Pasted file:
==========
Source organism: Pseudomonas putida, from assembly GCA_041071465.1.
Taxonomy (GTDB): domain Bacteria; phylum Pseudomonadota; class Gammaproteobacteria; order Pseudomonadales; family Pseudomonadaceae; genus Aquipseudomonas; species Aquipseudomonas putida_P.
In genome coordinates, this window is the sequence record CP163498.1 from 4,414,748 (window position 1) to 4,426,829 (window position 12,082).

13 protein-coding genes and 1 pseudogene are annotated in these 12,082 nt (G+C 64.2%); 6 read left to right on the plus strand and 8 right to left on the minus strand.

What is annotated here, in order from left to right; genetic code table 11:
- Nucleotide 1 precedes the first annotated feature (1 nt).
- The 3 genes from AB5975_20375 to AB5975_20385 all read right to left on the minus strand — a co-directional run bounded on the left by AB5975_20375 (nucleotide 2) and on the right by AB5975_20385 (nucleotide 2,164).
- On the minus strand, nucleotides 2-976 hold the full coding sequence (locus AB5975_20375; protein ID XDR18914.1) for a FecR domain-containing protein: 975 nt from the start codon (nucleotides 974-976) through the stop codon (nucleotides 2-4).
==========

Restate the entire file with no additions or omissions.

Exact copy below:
Source organism: Pseudomonas putida, from assembly GCA_041071465.1.
Taxonomy (GTDB): domain Bacteria; phylum Pseudomonadota; class Gammaproteobacteria; order Pseudomonadales; family Pseudomonadaceae; genus Aquipseudomonas; species Aquipseudomonas putida_P.
In genome coordinates, this window is the sequence record CP163498.1 from 4,414,748 (window position 1) to 4,426,829 (window position 12,082).

13 protein-coding genes and 1 pseudogene are annotated in these 12,082 nt (G+C 64.2%); 6 read left to right on the plus strand and 8 right to left on the minus strand.

What is annotated here, in order from left to right; genetic code table 11:
- Nucleotide 1 precedes the first annotated feature (1 nt).
- The 3 genes from AB5975_20375 to AB5975_20385 all read right to left on the minus strand — a co-directional run bounded on the left by AB5975_20375 (nucleotide 2) and on the right by AB5975_20385 (nucleotide 2,164).
- On the minus strand, nucleotides 2-976 hold the full coding sequence (locus AB5975_20375; protein ID XDR18914.1) for a FecR domain-containing protein: 975 nt from the start codon (nucleotides 974-976) through the stop codon (nucleotides 2-4).